This happens far more often than any of us want to admit. Seminary students need to give high priority to their sustaining relationships. Once established as habit, this will become an important hedge against ministry failure or burnout.

Last month I got a call from a friend in ministry I’ll call Glen. He called me to confess he’d been viewing pornography for a few weeks. This surprised me. Glen is no dilettante; he’s mature in age and in his faith, and has a successful, deep ministry. As we talked it out, some contributing factors emerged:

  • He’s working too hard
  • His wife just went back to work full-time and they have much less time and energy for each other.
  • He’s not sleeping well.
  • His time with God lacks the calm, unhurried quality that he needs.

It’s dead simple. He’s overextended. His most important sustaining relationships are out of kilter, and out of exhaustion, he’s reverting to old patterns of medicating himself.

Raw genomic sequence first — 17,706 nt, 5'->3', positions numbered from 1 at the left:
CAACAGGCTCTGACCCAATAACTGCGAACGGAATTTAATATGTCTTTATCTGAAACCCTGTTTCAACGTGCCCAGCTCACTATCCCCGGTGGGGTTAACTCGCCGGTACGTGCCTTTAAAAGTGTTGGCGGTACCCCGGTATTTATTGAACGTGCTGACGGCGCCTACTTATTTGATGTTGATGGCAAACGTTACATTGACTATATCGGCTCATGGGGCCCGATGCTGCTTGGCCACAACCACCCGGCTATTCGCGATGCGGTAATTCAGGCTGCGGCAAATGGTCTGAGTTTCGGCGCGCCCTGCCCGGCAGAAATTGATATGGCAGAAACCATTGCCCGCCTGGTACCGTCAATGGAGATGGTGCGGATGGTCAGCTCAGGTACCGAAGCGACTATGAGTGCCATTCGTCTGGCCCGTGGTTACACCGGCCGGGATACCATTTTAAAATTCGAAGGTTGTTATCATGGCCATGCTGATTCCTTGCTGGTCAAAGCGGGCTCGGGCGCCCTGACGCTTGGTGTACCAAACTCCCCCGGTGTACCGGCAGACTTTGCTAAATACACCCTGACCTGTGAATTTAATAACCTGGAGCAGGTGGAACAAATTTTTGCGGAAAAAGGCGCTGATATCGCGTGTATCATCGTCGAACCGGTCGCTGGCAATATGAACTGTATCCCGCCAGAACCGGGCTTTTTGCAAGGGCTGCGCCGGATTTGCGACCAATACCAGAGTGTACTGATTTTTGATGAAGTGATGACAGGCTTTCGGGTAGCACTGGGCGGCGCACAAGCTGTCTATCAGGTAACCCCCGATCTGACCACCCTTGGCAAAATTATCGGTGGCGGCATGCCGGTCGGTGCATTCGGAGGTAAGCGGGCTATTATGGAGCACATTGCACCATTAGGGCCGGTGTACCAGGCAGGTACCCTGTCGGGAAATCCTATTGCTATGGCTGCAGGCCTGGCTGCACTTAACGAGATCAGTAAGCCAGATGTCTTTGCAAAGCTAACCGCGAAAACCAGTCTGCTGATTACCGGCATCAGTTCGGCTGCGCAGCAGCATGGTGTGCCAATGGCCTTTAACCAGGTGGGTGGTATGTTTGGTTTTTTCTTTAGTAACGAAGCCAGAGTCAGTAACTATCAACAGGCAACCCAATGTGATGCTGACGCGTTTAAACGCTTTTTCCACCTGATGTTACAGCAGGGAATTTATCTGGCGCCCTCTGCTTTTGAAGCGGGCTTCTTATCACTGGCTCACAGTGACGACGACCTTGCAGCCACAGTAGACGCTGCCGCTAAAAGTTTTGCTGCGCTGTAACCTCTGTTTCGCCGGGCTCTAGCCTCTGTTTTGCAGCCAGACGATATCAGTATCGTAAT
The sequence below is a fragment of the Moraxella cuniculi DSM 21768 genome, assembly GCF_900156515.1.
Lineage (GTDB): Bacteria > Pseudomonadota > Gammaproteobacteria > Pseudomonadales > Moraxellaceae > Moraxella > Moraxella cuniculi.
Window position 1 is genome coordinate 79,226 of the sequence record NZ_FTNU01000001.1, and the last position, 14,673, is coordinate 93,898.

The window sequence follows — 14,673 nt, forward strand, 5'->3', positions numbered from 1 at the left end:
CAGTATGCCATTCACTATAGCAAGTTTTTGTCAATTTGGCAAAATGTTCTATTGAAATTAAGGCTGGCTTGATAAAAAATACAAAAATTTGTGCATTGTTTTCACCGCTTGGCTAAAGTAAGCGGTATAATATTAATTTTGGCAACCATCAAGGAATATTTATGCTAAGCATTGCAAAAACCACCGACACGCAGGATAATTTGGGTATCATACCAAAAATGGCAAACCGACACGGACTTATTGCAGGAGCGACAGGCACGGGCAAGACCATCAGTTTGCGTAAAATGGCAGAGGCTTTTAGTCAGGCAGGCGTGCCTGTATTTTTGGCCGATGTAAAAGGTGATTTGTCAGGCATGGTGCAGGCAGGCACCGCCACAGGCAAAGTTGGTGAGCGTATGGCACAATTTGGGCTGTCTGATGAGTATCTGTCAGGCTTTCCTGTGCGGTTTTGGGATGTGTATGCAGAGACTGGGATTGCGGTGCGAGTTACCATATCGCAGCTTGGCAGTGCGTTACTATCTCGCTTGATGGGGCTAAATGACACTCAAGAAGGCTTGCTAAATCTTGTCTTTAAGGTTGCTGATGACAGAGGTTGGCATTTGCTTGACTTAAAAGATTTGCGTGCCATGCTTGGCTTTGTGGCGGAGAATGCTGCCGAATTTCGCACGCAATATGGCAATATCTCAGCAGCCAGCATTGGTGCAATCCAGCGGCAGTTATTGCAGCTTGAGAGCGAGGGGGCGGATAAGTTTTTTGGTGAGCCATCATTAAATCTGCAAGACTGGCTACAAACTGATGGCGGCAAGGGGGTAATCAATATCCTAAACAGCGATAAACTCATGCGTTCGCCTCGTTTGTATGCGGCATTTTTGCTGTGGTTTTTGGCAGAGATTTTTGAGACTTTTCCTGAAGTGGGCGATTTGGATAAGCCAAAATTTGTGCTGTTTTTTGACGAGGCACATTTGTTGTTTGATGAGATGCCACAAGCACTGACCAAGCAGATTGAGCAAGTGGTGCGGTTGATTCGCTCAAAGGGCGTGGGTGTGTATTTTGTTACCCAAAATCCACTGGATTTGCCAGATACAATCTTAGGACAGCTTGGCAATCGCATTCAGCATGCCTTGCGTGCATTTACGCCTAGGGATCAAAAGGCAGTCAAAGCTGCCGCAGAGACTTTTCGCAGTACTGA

Ministry and life drain you; sustaining relationships fuel you. Go too long without that fuel, and you will break down. Here are the ones you should pay attention to:

Key Sustaining Relationships

God. Jesus was constantly surrounded by demanding crowds; they wanted healing, a miracle show, or just a free meal. His disciples bickered and missed the point more than they got it. So Jesus deliberately took hours of time to get away and be with God, to the point where people came looking for him. Learn now to step away from your ministry to be with God and leave people looking for you. This will require that you leave things undone.